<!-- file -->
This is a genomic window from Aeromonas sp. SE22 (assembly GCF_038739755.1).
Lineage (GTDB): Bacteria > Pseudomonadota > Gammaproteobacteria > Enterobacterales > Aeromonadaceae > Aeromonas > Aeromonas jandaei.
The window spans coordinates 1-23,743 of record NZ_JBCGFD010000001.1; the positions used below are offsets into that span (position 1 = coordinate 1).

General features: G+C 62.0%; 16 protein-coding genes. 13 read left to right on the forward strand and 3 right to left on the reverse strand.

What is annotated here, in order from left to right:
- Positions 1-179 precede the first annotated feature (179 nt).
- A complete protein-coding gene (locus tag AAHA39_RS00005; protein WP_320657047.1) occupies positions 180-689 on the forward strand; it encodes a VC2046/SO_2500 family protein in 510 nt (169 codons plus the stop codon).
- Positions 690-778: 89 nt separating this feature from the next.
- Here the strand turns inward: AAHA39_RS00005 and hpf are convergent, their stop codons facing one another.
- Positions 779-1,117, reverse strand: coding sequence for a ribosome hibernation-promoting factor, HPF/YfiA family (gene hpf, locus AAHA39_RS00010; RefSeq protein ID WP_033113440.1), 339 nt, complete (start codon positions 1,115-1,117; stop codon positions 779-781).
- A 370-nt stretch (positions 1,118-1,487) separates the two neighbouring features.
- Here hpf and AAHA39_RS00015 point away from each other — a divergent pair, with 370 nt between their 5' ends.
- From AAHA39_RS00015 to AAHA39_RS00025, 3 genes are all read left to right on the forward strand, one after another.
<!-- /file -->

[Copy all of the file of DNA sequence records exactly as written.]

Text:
This is a genomic window from Aeromonas sp. SE22 (assembly GCF_038739755.1).
Lineage (GTDB): Bacteria > Pseudomonadota > Gammaproteobacteria > Enterobacterales > Aeromonadaceae > Aeromonas > Aeromonas jandaei.
The window spans coordinates 1-23,743 of record NZ_JBCGFD010000001.1; the positions used below are offsets into that span (position 1 = coordinate 1).

General features: G+C 62.0%; 16 protein-coding genes. 13 read left to right on the forward strand and 3 right to left on the reverse strand.

What is annotated here, in order from left to right:
- Positions 1-179 precede the first annotated feature (179 nt).
- A complete protein-coding gene (locus tag AAHA39_RS00005; protein WP_320657047.1) occupies positions 180-689 on the forward strand; it encodes a VC2046/SO_2500 family protein in 510 nt (169 codons plus the stop codon).
- Positions 690-778: 89 nt separating this feature from the next.
- Here the strand turns inward: AAHA39_RS00005 and hpf are convergent, their stop codons facing one another.
- Positions 779-1,117, reverse strand: coding sequence for a ribosome hibernation-promoting factor, HPF/YfiA family (gene hpf, locus AAHA39_RS00010; RefSeq protein ID WP_033113440.1), 339 nt, complete (start codon positions 1,115-1,117; stop codon positions 779-781).
- A 370-nt stretch (positions 1,118-1,487) separates the two neighbouring features.
- Here hpf and AAHA39_RS00015 point away from each other — a divergent pair, with 370 nt between their 5' ends.
- From AAHA39_RS00015 to AAHA39_RS00025, 3 genes are all read left to right on the forward strand, one after another.